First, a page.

una mica Salis.

XXV. Efays Paftoral and Elegiac. Containing, Morning; or, the Complaint. Noon; or the Conteft. Evening; or the Exclamation. Night; or the Wanderer. Addreffed to the Right Hon. the Earl of Chesterfield. By a Gentleman late of the Inner-Temble. 8vo. Is. Cooper.

As thefe paftorals are but essays (to use the Author's own expreffion) we fhall not enter into a minute difcuffion of them; but only observe, that the numbers are in general inharmonious, and the language often mean and incorrect; that there is a vicious mixture of antient and British ideas; the pieces being neither Arcadian nor English; that they give us few rural images, and scarce any of the Author's own invention : not these pieces, fo very contemptible as fome have repre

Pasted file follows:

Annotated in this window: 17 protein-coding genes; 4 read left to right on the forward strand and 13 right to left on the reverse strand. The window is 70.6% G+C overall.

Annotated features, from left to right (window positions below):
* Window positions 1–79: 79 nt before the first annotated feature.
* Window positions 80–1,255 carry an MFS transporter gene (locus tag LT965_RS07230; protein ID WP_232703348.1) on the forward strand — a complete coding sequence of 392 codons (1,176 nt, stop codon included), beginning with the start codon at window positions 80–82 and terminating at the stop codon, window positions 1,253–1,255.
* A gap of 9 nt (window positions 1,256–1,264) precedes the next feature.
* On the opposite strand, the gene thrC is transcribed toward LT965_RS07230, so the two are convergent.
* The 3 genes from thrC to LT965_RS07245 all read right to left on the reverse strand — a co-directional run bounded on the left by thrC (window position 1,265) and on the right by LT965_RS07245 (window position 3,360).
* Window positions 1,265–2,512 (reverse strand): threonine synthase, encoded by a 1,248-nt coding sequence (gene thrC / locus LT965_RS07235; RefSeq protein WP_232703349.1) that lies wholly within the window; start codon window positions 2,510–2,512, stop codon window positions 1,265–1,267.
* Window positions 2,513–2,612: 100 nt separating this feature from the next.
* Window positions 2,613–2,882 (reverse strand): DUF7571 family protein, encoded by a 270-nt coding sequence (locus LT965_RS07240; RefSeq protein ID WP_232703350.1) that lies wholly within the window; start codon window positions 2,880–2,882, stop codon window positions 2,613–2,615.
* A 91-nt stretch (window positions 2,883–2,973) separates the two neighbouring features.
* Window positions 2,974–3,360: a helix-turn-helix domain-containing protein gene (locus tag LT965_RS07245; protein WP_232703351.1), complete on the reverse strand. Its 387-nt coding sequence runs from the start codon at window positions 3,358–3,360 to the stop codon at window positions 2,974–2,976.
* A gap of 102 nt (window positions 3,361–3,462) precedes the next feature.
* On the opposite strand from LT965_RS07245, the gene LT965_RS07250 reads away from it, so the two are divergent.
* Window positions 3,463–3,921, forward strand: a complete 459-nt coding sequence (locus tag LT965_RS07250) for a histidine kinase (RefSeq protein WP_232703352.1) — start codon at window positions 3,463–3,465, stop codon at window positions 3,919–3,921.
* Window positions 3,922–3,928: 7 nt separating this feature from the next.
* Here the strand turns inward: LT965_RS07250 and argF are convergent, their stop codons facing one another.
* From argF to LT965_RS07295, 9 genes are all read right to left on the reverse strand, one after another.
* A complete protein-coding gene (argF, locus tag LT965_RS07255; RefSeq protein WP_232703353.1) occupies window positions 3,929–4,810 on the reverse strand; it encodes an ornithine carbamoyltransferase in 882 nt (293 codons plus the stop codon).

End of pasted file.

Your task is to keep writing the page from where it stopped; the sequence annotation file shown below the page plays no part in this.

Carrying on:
yet are


fented them; the following extract from the Contest will prove


One Morn (now fome Moons paft) by custom led
To tend my flocks, to yonder hill I fped,
To yonder hill, whofe vaft afcending height,
Wide o'er the Champian, had commanding fight.
There did I, from the top-most fummit, view
A furious bull a lovely maid pursue ;

I heard her cries, I faw the fleeting fair,
By Terror wing'd, and haften'd by defpair;
Adown the steep defcent, with fwiftnefs run,
To fhun the danger,-
but in vain to fhun;
When from my fling a pond'rous ftone I threw,
And at one ftroke the horrid monfter flew.
Now whether aided by unufual force,
As down the hill fhe run her, rapid course,
She could not stop; or whether lost to sense,
Onward fhe ran, in mad-like impotence;
Not mine to fay but eagerly the flew,
And in the ftream her lovely body threw;
I faw, and fwift to aid the fair one strove,
Swifter than fancy, on the wings of love;
Boldly I plung'd, and plunging boldly bore
The beauteous virgin fenfelefs to the fhore.
Trembling with hopes and fears her charms to fee;
At length the wak'd to life, to love, and me.
And oh! that day I never can forget,

For the I fav'd was lovely Collinet.